Marks also noted that the Nets will help him with mental health issues but added it’s a touchy subject and prefers Simmons speak on that. The Nets have had a performance psychologist, Dr. Paul Groenewal either on staff or as a consultant since July 2017 and more than one Nets player has praised his efforts. Simmons has his own mental health professional as well.

And the Nets have a built-in advantage: Patty Mills, who’s known Simmons and his family since both were young, has said, “I’ve got his back. I’ve always had his back.”

The organization is also filled with Australians from the performance team’s “Melbourne Mafia” to the head coaches of both the Long Island Nets and New York Liberty.

The bottom line for the Nets of course is not just rehabilitating Simmons physically or helping him deal with his mental health issues (which as he said and we detailed were by no means limited to his problems with 76er fans and teammates). They have to rehabilitate his reputation, too. He may be a convenient meme in Philadelphia, a frequent target on ESPN but he is primarily one of the best young players in the NBA when healthy.

Simmons has ranked in the top six in assist per game averages in three of his last four seasons he played. In his first four years in the NBA he had assisted on more 3-point field goals than any other NBA guard. He was the runner-up in the Defensive Player of the Year the last season he played. He led the NBA in steals two years ago.

Marks and Steve Nash both made that point Wednesday.

“He fits a lot of holes, plugs a lot of holes that we think we potentially have with him, in there it’s a different dynamic out there,” said the GM. “It’s a different dynamic for not only his teammates and what they’ll be asked to do in the roles they have to cover. So they can put people in places where they were honestly brought here to do and not try to fill a different role.”

“He’s just such a well-rounded, versatile athlete and skilled, player that I think it would be limiting to say, ‘hey you’ve got to handle the ball all the time. You have to facilitate the offense all the time.’ I think that’s what’s special about him is the varied skills he brings to the table, so yes he will facilitate and be the point guard. He will also sometimes be the center. Other times he will be the guy that’s just playing position-less basketball trying to create offense in the halfcourt, so I think for me it’s playing to his strengths which are varied and all those things are a part of it.”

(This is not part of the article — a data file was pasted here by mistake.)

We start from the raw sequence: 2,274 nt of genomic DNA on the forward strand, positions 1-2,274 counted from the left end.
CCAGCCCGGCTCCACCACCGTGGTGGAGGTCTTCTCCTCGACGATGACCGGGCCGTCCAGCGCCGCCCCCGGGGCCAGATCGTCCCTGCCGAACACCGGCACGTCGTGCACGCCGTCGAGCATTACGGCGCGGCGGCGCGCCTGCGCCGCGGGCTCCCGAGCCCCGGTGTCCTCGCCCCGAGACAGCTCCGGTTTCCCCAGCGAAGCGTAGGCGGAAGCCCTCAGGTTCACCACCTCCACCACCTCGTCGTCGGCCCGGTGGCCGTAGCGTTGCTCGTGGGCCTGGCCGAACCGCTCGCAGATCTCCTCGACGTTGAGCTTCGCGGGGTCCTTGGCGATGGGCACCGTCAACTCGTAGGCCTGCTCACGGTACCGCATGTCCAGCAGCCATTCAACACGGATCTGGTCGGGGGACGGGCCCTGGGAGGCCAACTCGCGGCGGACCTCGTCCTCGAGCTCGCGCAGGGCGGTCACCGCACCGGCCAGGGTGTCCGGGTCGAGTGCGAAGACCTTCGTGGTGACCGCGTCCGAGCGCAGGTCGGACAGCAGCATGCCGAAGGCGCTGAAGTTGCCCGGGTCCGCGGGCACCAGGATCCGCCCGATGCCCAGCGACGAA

Rehabbing the physical and mental aspects of Ben Simmons may take some time. Rehabbing his reputation will only come when he steps out of the court after missing 16 months of competitive basketball.

There are still mysteries, of course, that should be unraveled, like what happened in late February or early March when first word came that something was wrong and he underwent his first MRI. He had had back issues for his last two years in Philly at one point vomiting on the court from lower back pain. Was it something that was missed or was hidden? It’s been Stephen A. Smith’s issue and despite the bombast, it’s not a small one.

In fact, John Hollinger of The Athletic suggested this week that if it’s determined that the Nets were unaware of how bad the back issue was, they could pursue “additional compensation,”

“One also has to wonder exactly how much of this the Nets were aware of at the time of the trade, and if they might pursue additional compensation from the Sixers in light of the back issue’s emergence,” he asked.

That would be a league issue, Hollinger said, adding don’t expect much even if the Nets pursued it.